One of the most recognizable brands in the world recently switched things up for a good cause. For the first time ever, Coca-Cola changed its iconic soda can from red to white. The move was part of their new cause initiative to help protect polar bears and their habitat. The project is called Arctic Home, and 1.4 billion polar bear cans were planned to show up on store shelves from November 1 through February 2012.
Coke teamed up with the World Wildlife Fund for the initiative. To back the cause, Coke has pledged to donate the first $2 million. They are asking customers to also donate $1 by texting the packaging code or giving online at arctichome.com. Coke will match donations made with the code up to $1 million.
“We want to help the polar bear—a beloved Coca-Cola icon since 1922—by helping conserve its Arctic habitat,” said Muhtar Kent, Chairman and CEO of The Coca-Cola Company. “That’s why we’re using one of our greatest assets—our flagship brand, Coca-Cola—to raise awareness for this important cause. And by partnering with WWF, we can truly make a positive difference for these majestic animals.”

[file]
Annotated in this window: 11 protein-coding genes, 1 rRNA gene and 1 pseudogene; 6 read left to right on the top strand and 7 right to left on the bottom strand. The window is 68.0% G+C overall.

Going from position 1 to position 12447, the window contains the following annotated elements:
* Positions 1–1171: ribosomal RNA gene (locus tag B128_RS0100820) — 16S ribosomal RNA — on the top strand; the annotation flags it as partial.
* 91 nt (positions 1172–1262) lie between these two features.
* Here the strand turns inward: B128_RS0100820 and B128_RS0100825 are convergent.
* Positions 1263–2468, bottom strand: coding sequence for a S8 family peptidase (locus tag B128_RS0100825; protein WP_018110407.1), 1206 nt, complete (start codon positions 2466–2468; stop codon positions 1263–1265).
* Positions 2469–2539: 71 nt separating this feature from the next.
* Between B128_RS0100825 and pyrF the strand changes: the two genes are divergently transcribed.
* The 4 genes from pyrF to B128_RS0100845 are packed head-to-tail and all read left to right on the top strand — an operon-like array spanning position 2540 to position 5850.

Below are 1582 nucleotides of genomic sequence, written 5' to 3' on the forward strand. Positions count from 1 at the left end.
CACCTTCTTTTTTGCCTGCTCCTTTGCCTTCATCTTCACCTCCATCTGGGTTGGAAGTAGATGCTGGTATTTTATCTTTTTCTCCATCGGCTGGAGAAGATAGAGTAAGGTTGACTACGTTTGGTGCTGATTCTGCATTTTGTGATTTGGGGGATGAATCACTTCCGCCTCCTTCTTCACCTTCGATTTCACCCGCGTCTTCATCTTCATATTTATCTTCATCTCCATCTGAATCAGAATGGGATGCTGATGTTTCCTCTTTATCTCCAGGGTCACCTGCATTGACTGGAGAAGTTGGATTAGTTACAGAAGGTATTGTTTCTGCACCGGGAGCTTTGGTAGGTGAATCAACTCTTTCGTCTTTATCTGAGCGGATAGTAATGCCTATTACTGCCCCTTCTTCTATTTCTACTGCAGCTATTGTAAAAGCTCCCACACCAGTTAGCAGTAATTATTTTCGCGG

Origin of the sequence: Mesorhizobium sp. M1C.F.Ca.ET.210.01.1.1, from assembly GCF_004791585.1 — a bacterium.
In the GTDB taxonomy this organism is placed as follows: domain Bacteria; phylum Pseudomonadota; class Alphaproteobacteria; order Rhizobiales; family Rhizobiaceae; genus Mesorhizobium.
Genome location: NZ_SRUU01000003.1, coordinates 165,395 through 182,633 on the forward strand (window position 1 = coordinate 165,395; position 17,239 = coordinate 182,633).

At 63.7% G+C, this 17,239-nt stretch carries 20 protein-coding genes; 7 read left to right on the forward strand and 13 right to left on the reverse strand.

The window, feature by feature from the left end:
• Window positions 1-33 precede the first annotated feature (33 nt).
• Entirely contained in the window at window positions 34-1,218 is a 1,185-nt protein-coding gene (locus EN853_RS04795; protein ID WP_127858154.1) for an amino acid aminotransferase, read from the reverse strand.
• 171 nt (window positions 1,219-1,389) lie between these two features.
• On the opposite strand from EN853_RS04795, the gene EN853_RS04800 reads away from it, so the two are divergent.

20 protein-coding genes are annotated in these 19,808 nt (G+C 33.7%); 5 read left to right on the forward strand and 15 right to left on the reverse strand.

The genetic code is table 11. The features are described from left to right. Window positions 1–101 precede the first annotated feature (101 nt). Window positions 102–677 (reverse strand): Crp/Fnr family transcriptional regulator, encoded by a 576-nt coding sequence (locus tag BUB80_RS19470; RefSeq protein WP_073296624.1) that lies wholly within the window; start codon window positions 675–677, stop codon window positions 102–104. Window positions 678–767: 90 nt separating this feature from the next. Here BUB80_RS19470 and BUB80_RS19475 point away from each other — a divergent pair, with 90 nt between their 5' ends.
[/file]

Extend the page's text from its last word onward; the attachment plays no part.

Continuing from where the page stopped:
The Arctic Home campaign not only helps polar bears, but also creates relevancy that can lead to loyalty among younger shoppers. Research shows that almost half of Millennials are more likely to buy a brand they know supports a cause. And if Millennials believe in your company, they will voice that information with family, friends and in social networks.
To support their holiday campaign, Coke is airing television spots, online ads and print and outdoor.
By combining a core branding element, modern technology and the holiday season, Coke developed a seamless way to further build the brand. However, they immediately hit a sticking point with their holiday packaging. It turned out that the white can was too easily confused with Diet Coke’s silver can, so the brand switched back to its signature red can just a month into the campaign.
Even with that misstep, the campaign to support polar bears will continue as planned.
What do you think of Coke’s strategy? Does it feel authentic? Will consumers embrace the cause, no matter the color of the cans?